The Fresh Loaf

News & Information for Amateur Bakers and Artisan Bread Enthusiasts

Autolayse + Stretch and Fold

pixy's picture
pixy

Autolayse + Stretch and Fold

Hi, I have been looking a lot on your site and got excited by the idea of "autolayse". Wheat is naturally water resistant so the idea of letting it sit and soak is great.  While trying to fully understand how autolayse works I ran across "stretch and fold" which also sounds wonderful.  The idea of slowly stretching and folding rather than the hard work of kneading it by hand (I don't have a mixer). I would like to know how to use these methods with all my bread baking.  How can I take recipes that my family and I already like and incorporate the autolayse and stretch and fold methods?  Does anyone know more about one or both of these methods.  I have been searching the web and all I can find are definations and a several descriptions of how wonderful the bread looks.  There must be some basic formulas for both of these methods. 

Pixy

Russ's picture
Russ

There are some good videos here.

Russ

Mini Oven's picture
Mini Oven

Following your recipe, stir up your dough (to moisten it) with liquids and most of the flour, then cover and let it rest 30 minutes before doing anything else. That's basically it. Then continue. Very simple yet very effective.

Mini O

josordoni's picture
josordoni

If you want to find out more about autolyse, there is loads here - you might want to search for autolyse, as that is the correct spelling, and will give you plenty (perhaps more than you want!  LOL) of information.

Lynne

halfrice's picture
halfrice

I use stretch and fold when I make ciabatta as it is not easy to knead a high hydration dough by hand.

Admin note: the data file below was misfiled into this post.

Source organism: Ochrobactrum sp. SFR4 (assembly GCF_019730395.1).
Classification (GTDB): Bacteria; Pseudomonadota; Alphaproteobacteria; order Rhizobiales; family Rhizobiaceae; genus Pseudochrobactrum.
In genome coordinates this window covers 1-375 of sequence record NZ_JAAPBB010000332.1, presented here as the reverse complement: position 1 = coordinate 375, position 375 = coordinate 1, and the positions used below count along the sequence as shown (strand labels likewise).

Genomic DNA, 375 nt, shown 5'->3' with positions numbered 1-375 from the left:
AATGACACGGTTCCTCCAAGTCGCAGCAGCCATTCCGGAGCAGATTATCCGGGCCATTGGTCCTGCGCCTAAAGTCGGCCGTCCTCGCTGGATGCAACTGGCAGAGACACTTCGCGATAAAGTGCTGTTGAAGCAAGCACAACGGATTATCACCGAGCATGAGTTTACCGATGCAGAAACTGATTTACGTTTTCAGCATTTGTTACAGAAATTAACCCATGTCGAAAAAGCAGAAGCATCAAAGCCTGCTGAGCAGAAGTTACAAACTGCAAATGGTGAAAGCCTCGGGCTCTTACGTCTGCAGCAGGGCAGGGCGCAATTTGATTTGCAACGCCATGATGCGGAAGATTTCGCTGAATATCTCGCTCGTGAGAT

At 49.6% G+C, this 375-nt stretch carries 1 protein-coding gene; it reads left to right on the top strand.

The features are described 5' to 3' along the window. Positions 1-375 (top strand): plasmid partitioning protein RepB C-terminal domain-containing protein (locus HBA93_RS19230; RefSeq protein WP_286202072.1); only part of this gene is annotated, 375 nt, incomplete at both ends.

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Half Rice Half Woman 

KosherBaker's picture
KosherBaker

Hi Pixy.

The technique of Autolyse is indeed discussed quite a bit on these forums, so I would second the suggestion of doing some searching and reading. I find that the more I read here the more I learn. The basic idea of Autolyse is to allow the mixture of water and flour to develop gluten on its own without your intervention. The mixture to be Autolysed includes only flour and water, and is allowed to rest for at least 30 minutes that's the minimum and up to several hours. 4 to 5 hours can be done at room temperature. Anything more than that should be done in the fridge. If you have bread with low hydration. Meaning the amount of water constitutes less than 60% of the flour you would not add all of your flour to the Autolyse mixture, but rather about 75% of your flour. Becuse if you did the dough would be too hard and it would be difficult to incorporate leaven and salt later on. If your dough is high hydration you may be able to Autolyse all of your flour.

The stretch and fold technique has two variations. One advocated by Jeffrey Hamelman and the other by Richard Bertinet. Both were developed to handle high hydration doughs, since doughs of high hydration do not yield themselves to being kneaded in the traditional sense.

Enjoy your searching and reading, I know I did.

Lastly I went ahead and defined some common terms used by members on this sight on my blog page. Linked at the bottom of my signature.

Rudy
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My TFL Blog Page

ericb's picture
ericb

Mark,

Mixing a liquid (such as poolish) into a partially-kneaded dough is tough. I have always always mixed the poolish and water together first, then added the flour. The entire mixture goes through the autolyse phase together. After the autolyse, throw in the salt and yeast.

I'm not sure if this is the proper way to do it, but it has always worked for me.

As a side-note, I think it's funny how we've Anglicized the term "autolyse." I have seen "autolysed," "autolysing," and "autolyses." I'm having flashbacks to Latin class: "autolyse, autolysum, autolysa, autolysesisimus..." LOL. 

eric